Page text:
Drynet Side Event at COP 14: From Global Frameworks to Local Actions


  • Graciela Metternicht (UNSW/ GEF STAP): Transformational change beyond projects: changing behaviours and narratives for policy in order to achieve change at a deep scale
  • Marioldy Sanchez Santivañez (AIDER/ Drynet/ SPI): Bringing home the implications of recent scientific reports to land users and land-use decision makers to stimulate transformative action
  • Mariam Akhtar-Schuster (DLR-PT/ Desertnet/ SPI): From global frameworks to local actions – How to achieve a positive spin-off to inspire action
  • María Angélica Fernández Garcia (IHMEA/ SPI): Creating synergies for action between biodiversity and land degradation
  • Johnathan Davies (IUCN/ SPI)

Facilitator: Noel Oettlé (EMG/ Drynet)

The context of the Side Event was a discussion about how recent scientific reports by the SPI, IPBES and IPCCC on the intersections between people, land, ecosystems and climate can inform and galvanise the sorts of action that is needed in response.

Mariam Akhtar-Schuster presented her reflection on ‘From global frameworks to local actions – How to achieve a positive spin-off to inspire action’. She reminded all that we know we are in a serious situation, and are feeling the effects of human induced climate change and biodiversity loss, with major “boomerang” impacts, and stated that “we scientists are determined to be part of the solution.” In future, global assessments should focus on how to identify barriers to action and provide scientific evidence for action in an inter-governmental level. Impact at the local level and success stories should be included, along with guidance for policy makers. The SPI report on Land Degradation Neutrality focused on showing the elements to create an enabling environment. These proposals have been considered by the CST and turned into draft decisions that will hopefully be adopted tomorrow. All of these intergovernmental consensus finding processes should lead to “smoother language”, which is important despite the inherent compromise involved in finding consensus. There is no other process available for agreement on at least a minimum of agreed action.

The work of grounding the decisions is also important. The development of a willing coalition of stakeholders based on the global assessments is vital. For example, the agreement on pollinators a few years ago laid the ground work for a CBD agreement on pollinators. This coalition is growing, and now has more than 30 countries. The international coalitions to fast track action require national mainstreaming of scientific evidence. For Germany it was spectacular that 2 ministries (Agriculture and Environment) joined this coalition.

We can provide the evidence for mainstreaming, for example for synergic goals for sectors and SDGs. None of us may care about insects, but these are crucial for our food supply.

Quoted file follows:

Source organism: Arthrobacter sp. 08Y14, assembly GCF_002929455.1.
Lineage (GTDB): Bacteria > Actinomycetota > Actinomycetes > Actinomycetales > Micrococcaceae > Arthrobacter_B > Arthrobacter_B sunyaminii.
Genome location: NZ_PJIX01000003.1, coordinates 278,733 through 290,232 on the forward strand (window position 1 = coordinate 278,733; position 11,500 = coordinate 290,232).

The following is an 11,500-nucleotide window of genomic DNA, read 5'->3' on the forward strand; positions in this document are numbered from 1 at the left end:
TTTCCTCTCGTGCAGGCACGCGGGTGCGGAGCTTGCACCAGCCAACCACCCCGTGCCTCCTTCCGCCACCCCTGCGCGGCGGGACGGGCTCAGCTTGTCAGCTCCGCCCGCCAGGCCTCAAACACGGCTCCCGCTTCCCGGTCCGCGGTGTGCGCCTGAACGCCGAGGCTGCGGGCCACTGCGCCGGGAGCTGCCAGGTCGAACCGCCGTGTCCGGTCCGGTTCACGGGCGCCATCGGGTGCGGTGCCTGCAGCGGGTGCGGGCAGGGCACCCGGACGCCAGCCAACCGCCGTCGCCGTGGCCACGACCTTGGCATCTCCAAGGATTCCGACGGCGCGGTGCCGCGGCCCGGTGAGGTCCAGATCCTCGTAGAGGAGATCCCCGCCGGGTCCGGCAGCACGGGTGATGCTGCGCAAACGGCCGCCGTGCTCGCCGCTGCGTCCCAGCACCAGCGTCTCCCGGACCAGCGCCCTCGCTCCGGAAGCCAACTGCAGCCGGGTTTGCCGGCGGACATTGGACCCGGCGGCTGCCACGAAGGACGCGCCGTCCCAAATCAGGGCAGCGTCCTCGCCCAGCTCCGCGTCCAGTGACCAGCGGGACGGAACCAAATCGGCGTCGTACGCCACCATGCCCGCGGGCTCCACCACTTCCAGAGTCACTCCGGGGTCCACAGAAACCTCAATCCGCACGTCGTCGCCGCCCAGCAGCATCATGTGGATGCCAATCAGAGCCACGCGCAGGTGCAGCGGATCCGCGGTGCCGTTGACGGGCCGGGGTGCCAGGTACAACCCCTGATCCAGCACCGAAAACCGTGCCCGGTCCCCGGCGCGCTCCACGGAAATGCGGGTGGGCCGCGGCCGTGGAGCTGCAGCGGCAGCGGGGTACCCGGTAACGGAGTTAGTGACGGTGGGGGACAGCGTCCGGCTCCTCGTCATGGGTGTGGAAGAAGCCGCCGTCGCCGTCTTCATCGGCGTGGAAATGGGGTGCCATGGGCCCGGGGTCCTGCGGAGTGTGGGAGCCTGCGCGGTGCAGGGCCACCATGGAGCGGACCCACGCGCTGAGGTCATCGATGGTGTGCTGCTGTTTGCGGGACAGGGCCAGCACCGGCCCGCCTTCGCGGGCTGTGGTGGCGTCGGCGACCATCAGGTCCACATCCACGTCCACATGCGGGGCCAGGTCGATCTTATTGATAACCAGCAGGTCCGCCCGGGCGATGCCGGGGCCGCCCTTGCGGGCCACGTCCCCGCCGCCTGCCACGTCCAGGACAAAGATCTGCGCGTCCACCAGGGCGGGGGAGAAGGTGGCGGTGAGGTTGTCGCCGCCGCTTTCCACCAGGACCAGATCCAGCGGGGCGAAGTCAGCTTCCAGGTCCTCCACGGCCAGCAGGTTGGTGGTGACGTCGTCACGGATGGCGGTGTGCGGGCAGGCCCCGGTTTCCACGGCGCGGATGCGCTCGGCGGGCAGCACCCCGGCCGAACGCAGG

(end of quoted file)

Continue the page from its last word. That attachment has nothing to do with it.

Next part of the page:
Mainstreaming of LDN across government sectors supports and reduces trade-offs when countries develop their sustainable development plans. For example, food security funds can support LDN.

Access to reports, including the summaries for policy makers are only available in stilted language and in the official UN languages. This makes it difficult to break them down into language that makes them actionable at the local level. Nevertheless, they do provide agreed upon intergovernmental agreements.

In Germany, the IFTAS report on pollinators was used as a tool for action by following these steps:

  1. Translation into German
  2. Assessment against national policy and legislation
  3. On-going initiatives were assessed (including those undertaken by CSOs) to find viable pathways.
  4. The German translation was made available to the public at an Open House Day of the German Government, and at other occasions, and provided to all stakeholders and experts.
  5. Inspired mass national funding programmes to address loss of insects were launched
  6. Stakeholders were made aware of implications of insect loss (a good example of this it that in Bavaria a “safe for bees” law is being passed)
  7. Finally, the German national IFAS coordination office has been approached to provide a list of pollinator-friendly plants.

In conclusion:

  1. Positive changes are not always spectacular, but they are highly significant. We should share these stories, because they inspire.
  2. A minimal institution structure to support the policy level to absorb international processes and decision is important.

María Angélica Fernández Garcia (IHMEA/ SPI) spoke on the topic of ‘Creating synergies for action between biodiversity and land degradation’:

“We know that there are many environmental challenges, influenced by political issues, such as the Amazon question in Brazil. All countries have similar problems and need to address these in common by making the clear links between biodiversity, climate change and land degradation, and relating these to ecosystem services. Different ministries and disciplines need to work together and create synergies, despite their diverse functions. For example, we need to look at the impacts on drivers of land degradation, such as land tenure and land use. Issues of consumptive flows also need to come into the conversation, and this came into the CST discussions and decisions in the past week.

In Colombia, “Banking CO2” is a programme that is working in the space of environmental services, specifically eco-system services. This is difficult, because land users need to have livelihoods. If companies want to buy land, we encourage the people to stay and pay them to conserve the land.  More and more companies are joining this network. It is providing incomes, conserving ecosystems in the humid highlands and elsewhere. Many crops degrade the land, and the government is encouraging people to produce alternative crops that do not degrade.

Graciela Metternicht then spoke on the topic of ‘Transformational change beyond projects: changing behaviours and narratives for policy in order to achieve change at a deep scale’.